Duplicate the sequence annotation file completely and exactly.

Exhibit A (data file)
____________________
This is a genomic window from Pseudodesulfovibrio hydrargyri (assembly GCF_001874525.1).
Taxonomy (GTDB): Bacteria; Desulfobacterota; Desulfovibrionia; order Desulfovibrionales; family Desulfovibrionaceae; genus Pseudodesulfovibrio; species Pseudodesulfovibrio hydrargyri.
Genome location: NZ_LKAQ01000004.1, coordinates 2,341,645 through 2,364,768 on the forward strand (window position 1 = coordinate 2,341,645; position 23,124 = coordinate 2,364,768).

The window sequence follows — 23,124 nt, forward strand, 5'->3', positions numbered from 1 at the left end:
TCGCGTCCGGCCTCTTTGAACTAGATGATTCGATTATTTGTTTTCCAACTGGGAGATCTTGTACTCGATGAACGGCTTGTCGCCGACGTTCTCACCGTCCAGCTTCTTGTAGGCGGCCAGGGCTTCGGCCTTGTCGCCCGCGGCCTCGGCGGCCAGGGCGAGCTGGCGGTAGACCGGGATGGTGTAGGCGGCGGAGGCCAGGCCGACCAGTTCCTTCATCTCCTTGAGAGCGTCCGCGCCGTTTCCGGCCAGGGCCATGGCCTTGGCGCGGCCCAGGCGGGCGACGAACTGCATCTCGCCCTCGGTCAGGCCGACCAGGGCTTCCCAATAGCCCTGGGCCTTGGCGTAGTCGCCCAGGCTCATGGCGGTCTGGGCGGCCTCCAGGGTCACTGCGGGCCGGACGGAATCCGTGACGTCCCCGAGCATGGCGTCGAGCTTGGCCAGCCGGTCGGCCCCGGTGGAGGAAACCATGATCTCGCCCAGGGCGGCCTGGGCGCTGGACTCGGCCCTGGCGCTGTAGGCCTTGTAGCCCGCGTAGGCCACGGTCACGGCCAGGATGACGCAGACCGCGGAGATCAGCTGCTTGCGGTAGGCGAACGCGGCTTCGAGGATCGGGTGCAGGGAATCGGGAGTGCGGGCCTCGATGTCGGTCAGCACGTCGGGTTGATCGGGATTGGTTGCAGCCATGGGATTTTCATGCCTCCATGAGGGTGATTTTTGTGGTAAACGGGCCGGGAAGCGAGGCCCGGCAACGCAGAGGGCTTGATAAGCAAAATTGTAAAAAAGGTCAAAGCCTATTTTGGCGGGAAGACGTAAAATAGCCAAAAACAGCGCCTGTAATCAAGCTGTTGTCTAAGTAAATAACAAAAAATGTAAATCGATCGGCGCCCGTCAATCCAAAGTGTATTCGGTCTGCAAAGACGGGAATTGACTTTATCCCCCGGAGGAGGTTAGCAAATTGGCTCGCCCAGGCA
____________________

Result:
This is a genomic window from Pseudodesulfovibrio hydrargyri (assembly GCF_001874525.1).
Taxonomy (GTDB): Bacteria; Desulfobacterota; Desulfovibrionia; order Desulfovibrionales; family Desulfovibrionaceae; genus Pseudodesulfovibrio; species Pseudodesulfovibrio hydrargyri.
Genome location: NZ_LKAQ01000004.1, coordinates 2,341,645 through 2,364,768 on the forward strand (window position 1 = coordinate 2,341,645; position 23,124 = coordinate 2,364,768).

The window sequence follows — 23,124 nt, forward strand, 5'->3', positions numbered from 1 at the left end:
TCGCGTCCGGCCTCTTTGAACTAGATGATTCGATTATTTGTTTTCCAACTGGGAGATCTTGTACTCGATGAACGGCTTGTCGCCGACGTTCTCACCGTCCAGCTTCTTGTAGGCGGCCAGGGCTTCGGCCTTGTCGCCCGCGGCCTCGGCGGCCAGGGCGAGCTGGCGGTAGACCGGGATGGTGTAGGCGGCGGAGGCCAGGCCGACCAGTTCCTTCATCTCCTTGAGAGCGTCCGCGCCGTTTCCGGCCAGGGCCATGGCCTTGGCGCGGCCCAGGCGGGCGACGAACTGCATCTCGCCCTCGGTCAGGCCGACCAGGGCTTCCCAATAGCCCTGGGCCTTGGCGTAGTCGCCCAGGCTCATGGCGGTCTGGGCGGCCTCCAGGGTCACTGCGGGCCGGACGGAATCCGTGACGTCCCCGAGCATGGCGTCGAGCTTGGCCAGCCGGTCGGCCCCGGTGGAGGAAACCATGATCTCGCCCAGGGCGGCCTGGGCGCTGGACTCGGCCCTGGCGCTGTAGGCCTTGTAGCCCGCGTAGGCCACGGTCACGGCCAGGATGACGCAGACCGCGGAGATCAGCTGCTTGCGGTAGGCGAACGCGGCTTCGAGGATCGGGTGCAGGGAATCGGGAGTGCGGGCCTCGATGTCGGTCAGCACGTCGGGTTGATCGGGATTGGTTGCAGCCATGGGATTTTCATGCCTCCATGAGGGTGATTTTTGTGGTAAACGGGCCGGGAAGCGAGGCCCGGCAACGCAGAGGGCTTGATAAGCAAAATTGTAAAAAAGGTCAAAGCCTATTTTGGCGGGAAGACGTAAAATAGCCAAAAACAGCGCCTGTAATCAAGCTGTTGTCTAAGTAAATAACAAAAAATGTAAATCGATCGGCGCCCGTCAATCCAAAGTGTATTCGGTCTGCAAAGACGGGAATTGACTTTATCCCCCGGAGGAGGTTAGCAAATTGGCTCGCCCAGGCA